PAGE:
I am sorry if this sounds harsh, but it is what many of us serious expats think.

I may have come from the outside, but my heart and soul are in Japan. I will probably struggle my whole life with the challenge of being considered a gaijin in a country that I call my own, but it is worth it because I love living here and I enjoy the people in my life. It is my home and I refuse to be a gaijin, no matter how other people may see me or what they may say about me.

Be an insider, not an outsider. Even if you have to force the issue.

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22 Responses to Living in Japan Without Being a Gaijin

  1. Tom says:

    Are you a resident or a japanese citizen?

  2. ksuzuki says:

    I’m a Japanese-American who lived in Osaka until kindergarten and studied there in college. I always perceived that truly bilingual caucasian gaijin enjoyed almost celebrity status and I imagined that such status would open doors both social and professional doors. Yet, at the same time, I can imagine that that only goes so far. I’d be interested to hear your stories about encountering such obstacles.

    • Socially, I suppose it can open some doors, but there are many limitations. Many people will want to be your friend because they see you as kind of a novelty, as something different than the norm, and not because of your personality and thoughts. I’m quiet and tend to keep to myself, and I generally avoid the people who simply want lots of foreign friends (some people call them “gaijin collectors”), so I’ve never really experienced the “celebrity” status that many short-term residents talk about. Many people in Japan see gaikokujin as outsiders no matter how long they have been in Japan and no matter what they achieve, which can be incredibly frustrating at times. But in the end, if you have a few close friends who respect you, then all the other stuff just doesn’t seem to matter.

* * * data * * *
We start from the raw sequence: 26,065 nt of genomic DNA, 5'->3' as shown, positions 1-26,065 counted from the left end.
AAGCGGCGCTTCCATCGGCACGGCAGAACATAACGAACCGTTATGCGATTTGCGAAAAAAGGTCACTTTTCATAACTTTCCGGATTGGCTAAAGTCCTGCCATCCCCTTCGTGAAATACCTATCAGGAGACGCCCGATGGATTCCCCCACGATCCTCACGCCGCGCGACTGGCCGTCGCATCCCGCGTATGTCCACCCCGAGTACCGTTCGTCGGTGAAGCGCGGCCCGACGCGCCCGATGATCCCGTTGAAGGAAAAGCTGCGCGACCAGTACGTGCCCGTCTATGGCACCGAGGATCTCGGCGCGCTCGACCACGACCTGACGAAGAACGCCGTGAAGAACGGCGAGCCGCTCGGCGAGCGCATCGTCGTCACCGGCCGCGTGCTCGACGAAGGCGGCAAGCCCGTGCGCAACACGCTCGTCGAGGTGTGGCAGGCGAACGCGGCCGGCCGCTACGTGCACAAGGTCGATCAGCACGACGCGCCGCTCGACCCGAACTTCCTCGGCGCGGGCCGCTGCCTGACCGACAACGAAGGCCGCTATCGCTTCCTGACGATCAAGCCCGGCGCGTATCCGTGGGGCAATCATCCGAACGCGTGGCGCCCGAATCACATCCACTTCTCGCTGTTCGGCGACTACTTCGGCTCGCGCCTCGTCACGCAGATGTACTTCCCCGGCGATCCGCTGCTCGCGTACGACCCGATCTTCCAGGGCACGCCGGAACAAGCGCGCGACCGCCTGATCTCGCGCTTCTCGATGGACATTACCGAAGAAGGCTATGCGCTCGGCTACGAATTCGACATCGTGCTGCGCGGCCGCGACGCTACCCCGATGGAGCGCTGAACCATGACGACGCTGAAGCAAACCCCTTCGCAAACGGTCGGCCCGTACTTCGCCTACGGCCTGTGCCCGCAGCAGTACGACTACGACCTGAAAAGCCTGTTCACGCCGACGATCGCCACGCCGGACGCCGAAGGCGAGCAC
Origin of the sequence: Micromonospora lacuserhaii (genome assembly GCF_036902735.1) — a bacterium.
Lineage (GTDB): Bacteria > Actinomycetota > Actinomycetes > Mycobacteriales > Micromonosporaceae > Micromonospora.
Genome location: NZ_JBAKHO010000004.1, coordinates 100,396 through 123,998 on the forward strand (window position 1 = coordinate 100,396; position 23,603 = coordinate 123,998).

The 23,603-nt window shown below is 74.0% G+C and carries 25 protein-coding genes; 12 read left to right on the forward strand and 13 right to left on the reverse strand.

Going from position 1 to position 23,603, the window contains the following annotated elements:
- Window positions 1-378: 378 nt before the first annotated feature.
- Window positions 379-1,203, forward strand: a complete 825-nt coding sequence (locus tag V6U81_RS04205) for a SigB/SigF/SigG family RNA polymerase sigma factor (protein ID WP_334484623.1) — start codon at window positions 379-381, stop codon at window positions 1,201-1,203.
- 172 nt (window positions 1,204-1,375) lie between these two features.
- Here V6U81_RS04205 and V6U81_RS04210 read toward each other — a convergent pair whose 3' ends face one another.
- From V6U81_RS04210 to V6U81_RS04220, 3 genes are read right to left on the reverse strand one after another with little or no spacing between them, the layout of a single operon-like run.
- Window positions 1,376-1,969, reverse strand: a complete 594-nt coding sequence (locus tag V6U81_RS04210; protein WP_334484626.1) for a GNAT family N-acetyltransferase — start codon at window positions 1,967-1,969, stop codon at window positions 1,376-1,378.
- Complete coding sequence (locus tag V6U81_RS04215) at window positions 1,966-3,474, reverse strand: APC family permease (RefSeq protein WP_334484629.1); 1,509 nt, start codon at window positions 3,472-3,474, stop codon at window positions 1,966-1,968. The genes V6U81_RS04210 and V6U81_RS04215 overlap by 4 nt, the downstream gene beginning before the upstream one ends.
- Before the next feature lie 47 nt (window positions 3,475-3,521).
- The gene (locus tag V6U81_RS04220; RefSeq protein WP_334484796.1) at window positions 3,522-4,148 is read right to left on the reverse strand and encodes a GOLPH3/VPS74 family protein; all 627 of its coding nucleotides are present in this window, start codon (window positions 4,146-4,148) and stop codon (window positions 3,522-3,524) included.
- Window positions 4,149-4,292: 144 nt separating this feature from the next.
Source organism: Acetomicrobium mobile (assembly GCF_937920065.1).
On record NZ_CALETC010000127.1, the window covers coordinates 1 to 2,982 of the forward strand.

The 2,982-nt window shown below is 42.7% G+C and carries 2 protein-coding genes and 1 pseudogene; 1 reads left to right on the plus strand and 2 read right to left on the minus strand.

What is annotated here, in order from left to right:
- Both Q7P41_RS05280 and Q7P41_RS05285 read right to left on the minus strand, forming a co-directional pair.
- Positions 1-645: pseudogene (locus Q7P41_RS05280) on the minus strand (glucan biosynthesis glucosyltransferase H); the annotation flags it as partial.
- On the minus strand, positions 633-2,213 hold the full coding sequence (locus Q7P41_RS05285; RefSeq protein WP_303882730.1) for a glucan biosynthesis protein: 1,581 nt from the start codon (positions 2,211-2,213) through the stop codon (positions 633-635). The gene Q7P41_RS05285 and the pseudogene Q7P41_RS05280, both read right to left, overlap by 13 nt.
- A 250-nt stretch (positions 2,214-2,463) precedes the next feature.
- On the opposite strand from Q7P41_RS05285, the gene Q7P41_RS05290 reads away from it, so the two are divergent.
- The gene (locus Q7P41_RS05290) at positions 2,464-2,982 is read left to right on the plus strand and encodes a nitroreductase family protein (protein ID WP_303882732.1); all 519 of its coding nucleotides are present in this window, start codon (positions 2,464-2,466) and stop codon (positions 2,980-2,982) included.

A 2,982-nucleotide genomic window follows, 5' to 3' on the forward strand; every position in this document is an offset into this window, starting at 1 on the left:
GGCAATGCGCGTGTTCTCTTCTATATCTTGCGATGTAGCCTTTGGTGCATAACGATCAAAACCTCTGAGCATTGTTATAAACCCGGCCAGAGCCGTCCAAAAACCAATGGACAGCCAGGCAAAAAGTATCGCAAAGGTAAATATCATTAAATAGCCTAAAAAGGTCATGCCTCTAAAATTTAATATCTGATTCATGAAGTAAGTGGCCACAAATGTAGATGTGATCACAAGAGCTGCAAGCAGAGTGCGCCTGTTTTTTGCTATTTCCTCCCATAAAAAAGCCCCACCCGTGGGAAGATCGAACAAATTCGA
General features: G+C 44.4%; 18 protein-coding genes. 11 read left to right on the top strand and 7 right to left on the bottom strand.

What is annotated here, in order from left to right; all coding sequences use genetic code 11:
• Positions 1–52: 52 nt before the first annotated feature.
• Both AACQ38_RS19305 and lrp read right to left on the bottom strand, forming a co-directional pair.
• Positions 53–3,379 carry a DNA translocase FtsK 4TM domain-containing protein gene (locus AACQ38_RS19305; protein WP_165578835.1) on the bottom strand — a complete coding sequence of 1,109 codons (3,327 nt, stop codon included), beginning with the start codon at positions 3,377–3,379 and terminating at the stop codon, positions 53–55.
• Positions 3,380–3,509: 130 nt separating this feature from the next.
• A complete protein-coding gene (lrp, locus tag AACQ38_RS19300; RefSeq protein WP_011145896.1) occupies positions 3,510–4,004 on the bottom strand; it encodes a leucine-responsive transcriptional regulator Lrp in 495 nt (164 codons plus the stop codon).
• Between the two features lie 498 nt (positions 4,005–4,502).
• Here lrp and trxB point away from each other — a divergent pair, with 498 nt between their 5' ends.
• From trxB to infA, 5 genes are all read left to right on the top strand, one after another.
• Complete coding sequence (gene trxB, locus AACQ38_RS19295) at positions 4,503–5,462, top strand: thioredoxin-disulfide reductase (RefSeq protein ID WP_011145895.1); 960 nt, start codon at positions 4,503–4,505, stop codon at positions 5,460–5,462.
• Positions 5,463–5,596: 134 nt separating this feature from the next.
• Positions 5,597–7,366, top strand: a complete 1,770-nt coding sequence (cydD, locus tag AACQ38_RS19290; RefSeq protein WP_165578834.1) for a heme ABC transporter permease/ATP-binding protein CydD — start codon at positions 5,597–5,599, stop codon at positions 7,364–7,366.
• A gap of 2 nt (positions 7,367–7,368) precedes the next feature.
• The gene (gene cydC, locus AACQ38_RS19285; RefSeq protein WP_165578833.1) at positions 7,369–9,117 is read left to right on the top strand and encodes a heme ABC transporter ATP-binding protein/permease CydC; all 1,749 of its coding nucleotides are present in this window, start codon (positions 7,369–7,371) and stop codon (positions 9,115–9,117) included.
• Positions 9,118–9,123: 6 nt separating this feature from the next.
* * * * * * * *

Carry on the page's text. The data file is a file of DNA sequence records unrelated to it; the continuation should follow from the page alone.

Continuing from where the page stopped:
It can probably open doors career-wise in the realm of English teaching and bartending, but much more talent is required to enter other fields–expats are actually at a disadvantage in that sense, because Japanese fluency is something Japanese have naturally whereas we have work very hard to attain a similar level of proficiency.
      Kind of a long answer, but hopefully I answered your question 🙂

  3. tukusigal says:

    My husband (a white American) had the same experience in Fukuoka 30 years ago. He got tired of being gaijin and returned to the U.S. He wanted to raise our two kids in the U.S. because he did not want them to feel special just because they are “half”. Half-white get a little bit of rock star-like treatment in Japan (if they are good looking (LO)). Best wishes for you. If you have positive attitudes as you do, you should have a fulfilling and happy life in Japan. Compared to 30 years ago, Japan improved quite a bit – in those days, gaijin could not even apply to jobs with Japanese companies. Now they are open to hire non-Japanese, at least!

    • Thanks for the kind wishes! Japan is my home and I can’t imagine living anywhere else, so I’m trying my best to fit in 🙂 Being American, I think I have it easier than some.
      The job situation and people’s attitudes in general have must have changed a lot. I can’t imagine how tough it must have been 30 years ago. However, I do wish some of the foreigners here today would try to cultivate a more positive image, because many of them show little interest in integrating. If gaikokujin would try to act a bit more “Japanese” and avoid adopting superior attitudes, I think Japanese people’s image of us would improve greatly and they would start taking us more seriously regarding employment and other aspects of life.

      • tukusigal says:

        I am flattered that you like Japan and Fukuoka a lot. Sounds like both the Japanese and foreigners have rooms to improve. Yes, 30 years ago, it was tougher not only for gaijin but also for others including female Japanese college graduates like me. I am sure it’s got better now. I hope things will continue getting better.

  4. Leah says:

    My husband and I have both corrected people about calling us that. Most notably, the time when I stopped my bike to yell at a kid who called me “gaijin”–I think I said something to the effect of 「私達は人間同士じゃないか?」It’s really frustrating for me because even when I am going on fluently about this or that thing, people see my (white) face or my (katakana) name and whoops!, there goes my cover.

    One thing we’re really annoyed with is people ignoring clearly posted rules. For instance, I swim at our local fitness center, and the lanes are clearly marked “fast/slow lane, no walking, swim on the right” and “water walking lane.” If a Japanese person walks in the swimming lane, whatever–the staff doesn’t care–but if I do, I’m a stupid foreigner who obviously can’t read. We follow the law (visas, etc.) and the rules (traffic directions, etc.) to the letter because if we mess up, we’ll look bad and make other foreigners look bad, too.